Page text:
[OS X TeX] Unexpected quotation marks

Michael Kubovy kubovy at virginia.edu
Sat Jun 9 14:54:42 EDT 2007

On Jun 9, 2007, at 2:13 PM, Robert Spence wrote:

> On 09 Jun 2007, at 19:28 , Michael Kubovy wrote:
>> Oh, I'm perfectly happy to give 'em muck.
> I immediately regretted the wording of that suggestion.  After all,  
> as Linotype says:
> "The Palatino™ typeface was first designed over 50 years ago by  
> Hermann Zapf, and is probably the most universally admired and used  
> of his type designs."
> And in any case, what Dame Nellie Melba really said (to Dame Clara  
> Butt, about Australian audiences) was: "Sing 'em muck, it's all  
> they understand."
>> But I do like to produce the best-looking document I can (perhaps  
>> to compensate for weaknesses in the content).In any event, I  
>> discovered that NIH grants may be submitted in Georgia as well.  
>> Even though it looks somewhat archaic (it's darker, and the  
>> numerals are either the size of a lc letter, e.g., 1; or they rise  
>> to the height of an uc letter, e.g., 8, or they descend below the  
>> baseline, e.g., 9). Other than those weaknesses, I don't see the  
>> sorts of aesthetic flaws as I have just learned are a feature of  
>> Palatino.
> I'm not sure it's just an aesthetic flaw... more of a conceptual  
> one.  If the idea was to avoid having opening and closing quotes a  
> different shape, why opt for a shape that makes everyone say "those  
> aren't double opening quotes, those are two apostrophes" or  
> something similar? i.e., why choose a "closing" shape rather than a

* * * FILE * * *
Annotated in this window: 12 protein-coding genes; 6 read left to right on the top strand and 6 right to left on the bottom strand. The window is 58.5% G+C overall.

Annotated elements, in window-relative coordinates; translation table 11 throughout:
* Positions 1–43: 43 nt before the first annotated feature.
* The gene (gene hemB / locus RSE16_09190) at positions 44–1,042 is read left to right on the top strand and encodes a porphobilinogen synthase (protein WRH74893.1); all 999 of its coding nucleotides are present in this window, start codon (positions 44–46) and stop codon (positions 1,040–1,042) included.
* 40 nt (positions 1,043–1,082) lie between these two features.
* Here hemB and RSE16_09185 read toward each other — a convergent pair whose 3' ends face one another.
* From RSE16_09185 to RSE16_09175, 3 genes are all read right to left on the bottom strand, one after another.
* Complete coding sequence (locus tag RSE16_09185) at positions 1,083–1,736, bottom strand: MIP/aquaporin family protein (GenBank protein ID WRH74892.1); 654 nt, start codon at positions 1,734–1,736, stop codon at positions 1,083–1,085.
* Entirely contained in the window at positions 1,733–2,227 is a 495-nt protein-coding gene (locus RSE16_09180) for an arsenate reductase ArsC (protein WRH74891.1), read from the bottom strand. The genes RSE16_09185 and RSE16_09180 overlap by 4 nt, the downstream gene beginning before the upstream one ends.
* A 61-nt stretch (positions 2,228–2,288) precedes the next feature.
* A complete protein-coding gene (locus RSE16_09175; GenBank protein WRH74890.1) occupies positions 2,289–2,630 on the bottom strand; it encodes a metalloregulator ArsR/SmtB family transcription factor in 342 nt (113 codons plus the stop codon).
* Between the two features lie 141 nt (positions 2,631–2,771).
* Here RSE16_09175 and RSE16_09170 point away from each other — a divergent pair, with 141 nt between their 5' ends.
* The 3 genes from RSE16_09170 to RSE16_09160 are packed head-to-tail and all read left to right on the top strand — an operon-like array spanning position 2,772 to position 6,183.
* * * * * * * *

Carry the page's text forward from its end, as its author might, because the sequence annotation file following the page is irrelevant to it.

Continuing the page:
> straight up-and-down one?  Apart from the issue of the quotation  
> marks, Palatino is a remarkable font---everything looks chiselled--- 
> really sharp and clear.
>> Any views on the aesthetic pros and cons of the two typefaces?
> This is a real can of worms. It's almost as bad as asking people  
> what their favourite text editor is.  For me, Georgia connotes arty  
> blogs, and nineteenth century printing;  Palatino suggests  
> Renaissance Italy colliding with postmodernism.  The main issue  
> though would be:
> "What role do numerals play in your text?"
> If there's any suggestion of math in the grant application, then  
> Palatino would probably be better.  Apart from that, it probably  
> doesn't make much difference.  Are there any studies on the  
> psychological effect of different typefaces on the readers of grant  
> applications?  Maybe it might be worth putting in a grant  
> application for a research project to investigate that...

Yes. There's math. That clinched it. (Under the Georgian regime,  
there is great discrepancy between the appearance of math and  
numerals in the text.)

Thanks to you, Bruno Voisin, Peter Dyballa, Aaron Jackson, Adam  
Goldstein, Axel Retif, John Vokey, and Herbert Schultz for getting me  
over the Palatino typographical hurdle.
Professor Michael Kubovy
University of Virginia
Department of Psychology
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WWW:    http://www.people.virginia.edu/~mk9y/

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